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And sung of Nature with unceasing joy,
Through the hushed air the whitening shower descends,
Though timorous of heart, and hard beset
(From The Seasons)
And see where surly Winter passes off,
Then no more
Fleecy, and white, o'er all-surrounding heaven.
Letter to the Earl of Chesterfield
FEBRUARY 7, 1755.
TO THE RIGHT HONORABLE THE EARL OF CHESTERFIELD.
I have been lately informed, by the proprietor of the World, that two papers, in which my Dictionary is rec-5 ommended to the public, were written by your Lordship. To be so distinguished, is an honor, which, being very little accustomed to favors from the great, I know not well how to receive, or in what terms to acknowledge.
When, upon some slight encouragement, I first visited your 10 Lordship, I was overpowered, like the rest of mankind, by the enchantment of your address; and could not forbear to
wish that I might boast myself Le vainqueur du vainqueur
de la terre; - that I might obtain that regard for which I 15 saw the world contending; but I found my attendance so
little encouraged, that neither pride nor modesty would suffer me to continue it. When I had once addressed your Lordship in public, I had exhausted all the art of pleasing
which a retired and uncourtly scholar can possess. I had 20 done all that I could; and no man is well pleased to have his all neglected, be it ever so little.
Seven years, my Lord, have now past, since I waited in your outward rooms, or was repulsed from your door; during
which time I have been pushing on my work through diffi25 culties, of which it is useless to complain, and have brought
it, at last, to the verge of publication, without one act of assistance, one word of encouragement, or one smile of favor. Such treatment I did not expect, for I never had a Patron
before. 30 The shepherd in Virgil grew at last acquainted with Love, and found him a native of the rocks.
Is not a Patron, my Lord, one who looks with unconcern on a man struggling for life in the water, and, when he has
reached ground, encumbers him with help? The notice 35 which you have been pleased to take of my labors, had it
been early, had been kind; but it has been delayed till I am indifferent, and cannot enjoy it; till I am solitary, and cannot impart it; till I am known, and do not want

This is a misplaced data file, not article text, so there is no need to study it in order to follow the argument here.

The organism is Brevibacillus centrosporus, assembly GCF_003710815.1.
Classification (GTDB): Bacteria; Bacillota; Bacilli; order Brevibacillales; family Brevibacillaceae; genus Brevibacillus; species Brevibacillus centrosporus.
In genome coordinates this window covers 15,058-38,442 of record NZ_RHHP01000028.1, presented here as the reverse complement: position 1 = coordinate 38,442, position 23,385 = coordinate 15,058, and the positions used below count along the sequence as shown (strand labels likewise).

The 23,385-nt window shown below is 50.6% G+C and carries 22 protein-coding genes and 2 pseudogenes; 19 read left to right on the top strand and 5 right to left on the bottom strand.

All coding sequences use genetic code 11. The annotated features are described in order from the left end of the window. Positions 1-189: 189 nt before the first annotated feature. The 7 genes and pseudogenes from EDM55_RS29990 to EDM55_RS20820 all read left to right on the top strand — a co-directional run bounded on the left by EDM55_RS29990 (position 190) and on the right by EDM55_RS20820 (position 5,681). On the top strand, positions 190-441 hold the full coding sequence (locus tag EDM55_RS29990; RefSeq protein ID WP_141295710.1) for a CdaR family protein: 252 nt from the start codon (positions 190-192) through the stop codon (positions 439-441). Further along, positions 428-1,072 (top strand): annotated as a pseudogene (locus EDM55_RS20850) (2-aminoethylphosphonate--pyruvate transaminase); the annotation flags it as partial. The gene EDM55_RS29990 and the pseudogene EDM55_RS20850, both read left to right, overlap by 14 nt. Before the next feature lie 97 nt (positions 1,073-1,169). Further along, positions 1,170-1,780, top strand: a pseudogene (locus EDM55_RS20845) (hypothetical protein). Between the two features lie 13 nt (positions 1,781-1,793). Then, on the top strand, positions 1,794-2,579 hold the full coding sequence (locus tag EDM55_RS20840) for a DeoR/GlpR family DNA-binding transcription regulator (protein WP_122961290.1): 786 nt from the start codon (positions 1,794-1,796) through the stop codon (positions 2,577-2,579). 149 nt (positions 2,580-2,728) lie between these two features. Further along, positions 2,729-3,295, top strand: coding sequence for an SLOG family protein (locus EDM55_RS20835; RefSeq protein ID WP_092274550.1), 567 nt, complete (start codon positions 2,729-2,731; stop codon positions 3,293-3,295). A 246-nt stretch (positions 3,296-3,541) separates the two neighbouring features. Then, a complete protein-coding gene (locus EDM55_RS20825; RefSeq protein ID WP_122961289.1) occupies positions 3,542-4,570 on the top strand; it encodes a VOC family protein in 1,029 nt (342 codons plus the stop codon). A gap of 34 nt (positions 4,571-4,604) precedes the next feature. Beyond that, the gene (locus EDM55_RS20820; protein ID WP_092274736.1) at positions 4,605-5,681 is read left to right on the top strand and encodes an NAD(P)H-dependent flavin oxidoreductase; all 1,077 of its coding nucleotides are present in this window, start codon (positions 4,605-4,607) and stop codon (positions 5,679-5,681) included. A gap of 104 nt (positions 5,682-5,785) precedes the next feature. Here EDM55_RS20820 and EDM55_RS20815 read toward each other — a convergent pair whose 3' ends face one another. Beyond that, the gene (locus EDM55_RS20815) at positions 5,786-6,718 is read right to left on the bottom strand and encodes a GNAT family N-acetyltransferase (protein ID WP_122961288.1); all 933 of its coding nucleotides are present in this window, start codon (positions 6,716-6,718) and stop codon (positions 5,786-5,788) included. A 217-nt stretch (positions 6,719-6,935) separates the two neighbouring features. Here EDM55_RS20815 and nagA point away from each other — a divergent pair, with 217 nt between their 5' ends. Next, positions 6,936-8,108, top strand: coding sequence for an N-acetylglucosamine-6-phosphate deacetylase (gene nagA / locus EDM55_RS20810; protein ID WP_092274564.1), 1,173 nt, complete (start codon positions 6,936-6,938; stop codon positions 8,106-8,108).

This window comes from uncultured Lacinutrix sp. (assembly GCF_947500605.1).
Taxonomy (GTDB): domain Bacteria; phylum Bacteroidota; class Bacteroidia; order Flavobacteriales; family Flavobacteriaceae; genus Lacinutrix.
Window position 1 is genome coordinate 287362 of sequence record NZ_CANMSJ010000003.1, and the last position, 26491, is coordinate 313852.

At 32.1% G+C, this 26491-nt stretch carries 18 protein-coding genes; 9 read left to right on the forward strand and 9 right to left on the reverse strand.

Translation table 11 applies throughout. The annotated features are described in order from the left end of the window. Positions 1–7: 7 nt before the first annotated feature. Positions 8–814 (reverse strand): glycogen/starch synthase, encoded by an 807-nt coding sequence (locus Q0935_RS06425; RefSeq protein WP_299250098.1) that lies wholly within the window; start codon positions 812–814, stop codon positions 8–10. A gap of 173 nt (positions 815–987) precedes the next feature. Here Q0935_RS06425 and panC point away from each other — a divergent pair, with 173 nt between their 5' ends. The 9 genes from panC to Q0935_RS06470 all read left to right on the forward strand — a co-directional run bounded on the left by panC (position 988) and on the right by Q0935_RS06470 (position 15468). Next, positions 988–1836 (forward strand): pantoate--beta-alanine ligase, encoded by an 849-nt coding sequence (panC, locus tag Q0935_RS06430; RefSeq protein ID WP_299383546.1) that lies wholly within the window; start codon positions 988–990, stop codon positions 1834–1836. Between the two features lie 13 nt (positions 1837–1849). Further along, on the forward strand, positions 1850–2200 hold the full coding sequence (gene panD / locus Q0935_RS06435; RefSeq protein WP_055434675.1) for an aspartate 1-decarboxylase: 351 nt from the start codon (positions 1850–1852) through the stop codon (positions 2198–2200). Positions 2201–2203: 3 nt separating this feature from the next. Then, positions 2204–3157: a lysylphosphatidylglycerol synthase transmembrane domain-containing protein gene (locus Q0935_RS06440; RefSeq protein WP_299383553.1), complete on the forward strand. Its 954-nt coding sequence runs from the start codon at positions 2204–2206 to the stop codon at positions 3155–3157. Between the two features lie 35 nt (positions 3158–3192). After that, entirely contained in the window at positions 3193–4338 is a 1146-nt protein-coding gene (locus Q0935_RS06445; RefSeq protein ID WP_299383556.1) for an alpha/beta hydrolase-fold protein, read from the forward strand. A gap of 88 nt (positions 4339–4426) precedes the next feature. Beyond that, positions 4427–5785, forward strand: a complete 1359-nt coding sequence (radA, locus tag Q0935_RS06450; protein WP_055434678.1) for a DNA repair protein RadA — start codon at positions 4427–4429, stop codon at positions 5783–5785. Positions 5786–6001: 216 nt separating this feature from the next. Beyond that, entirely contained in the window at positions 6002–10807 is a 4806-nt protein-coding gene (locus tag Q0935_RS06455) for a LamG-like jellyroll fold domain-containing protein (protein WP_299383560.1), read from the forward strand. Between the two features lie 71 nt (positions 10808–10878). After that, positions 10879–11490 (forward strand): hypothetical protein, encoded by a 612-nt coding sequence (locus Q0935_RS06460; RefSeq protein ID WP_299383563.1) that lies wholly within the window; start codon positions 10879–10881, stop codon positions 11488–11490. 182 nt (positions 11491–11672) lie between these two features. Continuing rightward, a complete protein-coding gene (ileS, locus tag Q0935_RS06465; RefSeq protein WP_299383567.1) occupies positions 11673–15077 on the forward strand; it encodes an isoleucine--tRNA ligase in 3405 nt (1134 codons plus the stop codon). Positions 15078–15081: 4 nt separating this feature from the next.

it. I hope it is no very cynical asperity, not to confess 40 obligations where no benefit has been received, or to be
unwilling that the Public should consider me as owing that to a Patron, which Providence has enabled me to do for myself.
Having carried on my work thus far with so little obliga45 tion to any favorer of learning, I shall not be disappointed
though I should conclude it, if less be possible, with less;
for I have been long wakened from that dream of hope, in which I once boasted myself with so much exultation,
50 Most obedient servant,
Letter to James Macpherson
MR. JAMES MACPHERSON,
I received your foolish and impudent letter. Any violence offered me I shall do my best to repel; and what I cannot do for myself, the law shall do for me. I hope I shall never be deterred from detecting what I think a cheat, by the 5 menaces of a ruffian.
What would you have me retract? I thought your book an imposture; I think it an imposture still. For this opinion I have given my reasons to the public, which I here dare you to refute. Your rage I defy. Your abilities, since your 10 Homer, are not so formidable; and what I hear of your morals inclines me to pay regard not to what you
say, but to what you shall prove. You may print this if you will.
A Dissertation on the Art of Flying
(From Rasselas, Chap. VI) Among the artists that had been allured into the happy valley, to labor for the accommodation and pleasure of its inhabitants, was a man eminent for his knowledge of the mechanic powers, who had contrived many engines both of use and recreation. By a wheel, which the stream turned, 5 he forced the water into a tower, whence it was distributed